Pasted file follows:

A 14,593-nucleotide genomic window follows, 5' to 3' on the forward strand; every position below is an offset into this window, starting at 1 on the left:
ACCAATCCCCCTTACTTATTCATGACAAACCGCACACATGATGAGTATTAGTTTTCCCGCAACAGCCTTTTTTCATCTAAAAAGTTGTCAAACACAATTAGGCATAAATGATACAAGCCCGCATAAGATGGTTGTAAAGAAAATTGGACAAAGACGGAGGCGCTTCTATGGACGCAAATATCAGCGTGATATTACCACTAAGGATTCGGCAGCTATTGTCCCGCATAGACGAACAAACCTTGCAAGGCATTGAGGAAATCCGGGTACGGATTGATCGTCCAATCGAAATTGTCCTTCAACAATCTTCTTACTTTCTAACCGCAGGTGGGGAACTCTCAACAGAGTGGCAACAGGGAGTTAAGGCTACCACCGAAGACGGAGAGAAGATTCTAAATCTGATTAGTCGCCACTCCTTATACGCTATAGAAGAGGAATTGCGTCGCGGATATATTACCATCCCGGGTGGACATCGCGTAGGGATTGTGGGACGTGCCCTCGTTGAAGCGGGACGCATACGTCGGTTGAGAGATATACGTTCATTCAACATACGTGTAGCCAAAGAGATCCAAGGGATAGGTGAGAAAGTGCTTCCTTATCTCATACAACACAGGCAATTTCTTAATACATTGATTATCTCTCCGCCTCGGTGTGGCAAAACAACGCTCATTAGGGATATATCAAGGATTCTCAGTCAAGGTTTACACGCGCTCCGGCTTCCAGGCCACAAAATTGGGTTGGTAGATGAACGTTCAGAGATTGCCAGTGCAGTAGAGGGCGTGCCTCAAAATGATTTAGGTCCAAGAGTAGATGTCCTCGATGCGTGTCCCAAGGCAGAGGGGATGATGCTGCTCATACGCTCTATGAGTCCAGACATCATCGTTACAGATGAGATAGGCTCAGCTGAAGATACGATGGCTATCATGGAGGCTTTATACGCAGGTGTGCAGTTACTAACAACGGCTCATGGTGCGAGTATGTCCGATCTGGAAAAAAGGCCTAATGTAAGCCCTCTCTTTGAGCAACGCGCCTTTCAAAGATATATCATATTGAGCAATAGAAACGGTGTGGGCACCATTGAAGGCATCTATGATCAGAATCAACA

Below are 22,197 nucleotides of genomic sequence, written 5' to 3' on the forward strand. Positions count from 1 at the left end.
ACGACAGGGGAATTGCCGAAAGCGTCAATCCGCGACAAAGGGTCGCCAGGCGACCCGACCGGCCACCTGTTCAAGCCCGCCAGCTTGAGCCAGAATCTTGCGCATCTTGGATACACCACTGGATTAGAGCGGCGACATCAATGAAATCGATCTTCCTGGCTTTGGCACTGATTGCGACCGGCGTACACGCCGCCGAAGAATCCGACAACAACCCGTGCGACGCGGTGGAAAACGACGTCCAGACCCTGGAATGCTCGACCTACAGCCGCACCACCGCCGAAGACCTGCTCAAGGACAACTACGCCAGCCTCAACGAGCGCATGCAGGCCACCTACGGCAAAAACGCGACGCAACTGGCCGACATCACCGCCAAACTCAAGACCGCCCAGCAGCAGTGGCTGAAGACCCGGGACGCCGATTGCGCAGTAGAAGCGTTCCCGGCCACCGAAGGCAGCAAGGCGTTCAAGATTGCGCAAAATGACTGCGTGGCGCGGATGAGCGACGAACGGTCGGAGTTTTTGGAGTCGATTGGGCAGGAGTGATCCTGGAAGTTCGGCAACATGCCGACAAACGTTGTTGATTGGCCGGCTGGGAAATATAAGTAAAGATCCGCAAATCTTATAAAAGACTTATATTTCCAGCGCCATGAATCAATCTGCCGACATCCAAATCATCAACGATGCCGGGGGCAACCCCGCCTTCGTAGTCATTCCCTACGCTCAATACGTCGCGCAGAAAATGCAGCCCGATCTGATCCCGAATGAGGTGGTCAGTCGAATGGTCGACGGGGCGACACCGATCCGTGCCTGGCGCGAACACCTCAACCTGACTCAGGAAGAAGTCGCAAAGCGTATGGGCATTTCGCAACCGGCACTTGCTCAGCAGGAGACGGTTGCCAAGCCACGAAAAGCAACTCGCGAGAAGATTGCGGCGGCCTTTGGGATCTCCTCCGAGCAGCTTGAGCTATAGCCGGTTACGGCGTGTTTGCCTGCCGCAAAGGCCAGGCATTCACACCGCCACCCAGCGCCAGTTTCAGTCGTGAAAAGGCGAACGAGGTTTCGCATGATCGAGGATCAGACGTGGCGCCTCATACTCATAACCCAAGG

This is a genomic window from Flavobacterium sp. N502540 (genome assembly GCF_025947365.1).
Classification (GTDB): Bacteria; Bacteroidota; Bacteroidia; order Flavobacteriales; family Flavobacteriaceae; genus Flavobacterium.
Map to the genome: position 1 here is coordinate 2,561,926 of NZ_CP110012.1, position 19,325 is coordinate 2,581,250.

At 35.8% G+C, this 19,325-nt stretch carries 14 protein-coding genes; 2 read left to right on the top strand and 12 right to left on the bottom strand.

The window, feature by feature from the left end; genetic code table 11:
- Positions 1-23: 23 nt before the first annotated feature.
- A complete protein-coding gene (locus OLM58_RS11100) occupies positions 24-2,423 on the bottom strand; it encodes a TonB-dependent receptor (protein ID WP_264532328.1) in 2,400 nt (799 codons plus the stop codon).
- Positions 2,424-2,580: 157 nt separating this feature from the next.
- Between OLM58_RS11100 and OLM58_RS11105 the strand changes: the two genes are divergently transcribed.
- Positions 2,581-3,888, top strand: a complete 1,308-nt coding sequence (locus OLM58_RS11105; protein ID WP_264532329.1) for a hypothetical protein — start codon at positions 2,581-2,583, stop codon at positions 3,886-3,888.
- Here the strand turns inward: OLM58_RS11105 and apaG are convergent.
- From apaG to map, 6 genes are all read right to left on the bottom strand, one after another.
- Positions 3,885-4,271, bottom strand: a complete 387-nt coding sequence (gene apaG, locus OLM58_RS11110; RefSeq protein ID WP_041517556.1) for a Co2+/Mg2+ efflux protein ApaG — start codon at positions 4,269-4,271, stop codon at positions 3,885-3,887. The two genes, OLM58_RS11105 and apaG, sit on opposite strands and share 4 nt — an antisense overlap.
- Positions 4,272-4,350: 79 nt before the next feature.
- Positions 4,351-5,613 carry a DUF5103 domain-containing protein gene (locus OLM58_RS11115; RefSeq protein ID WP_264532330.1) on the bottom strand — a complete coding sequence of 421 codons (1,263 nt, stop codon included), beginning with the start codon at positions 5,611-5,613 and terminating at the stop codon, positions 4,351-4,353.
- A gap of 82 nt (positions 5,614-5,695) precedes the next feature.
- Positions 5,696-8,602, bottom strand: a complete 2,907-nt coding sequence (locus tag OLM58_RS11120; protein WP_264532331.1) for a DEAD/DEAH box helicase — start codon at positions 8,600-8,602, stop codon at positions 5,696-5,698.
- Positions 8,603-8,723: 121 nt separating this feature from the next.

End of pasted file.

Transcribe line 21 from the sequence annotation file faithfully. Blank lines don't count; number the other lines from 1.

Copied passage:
- Positions 5,696-8,602, bottom strand: a complete 2,907-nt coding sequence (locus tag OLM58_RS11120; protein WP_264532331.1) for a DEAD/DEAH box helicase — start codon at positions 8,600-8,602, stop codon at positions 5,696-5,698.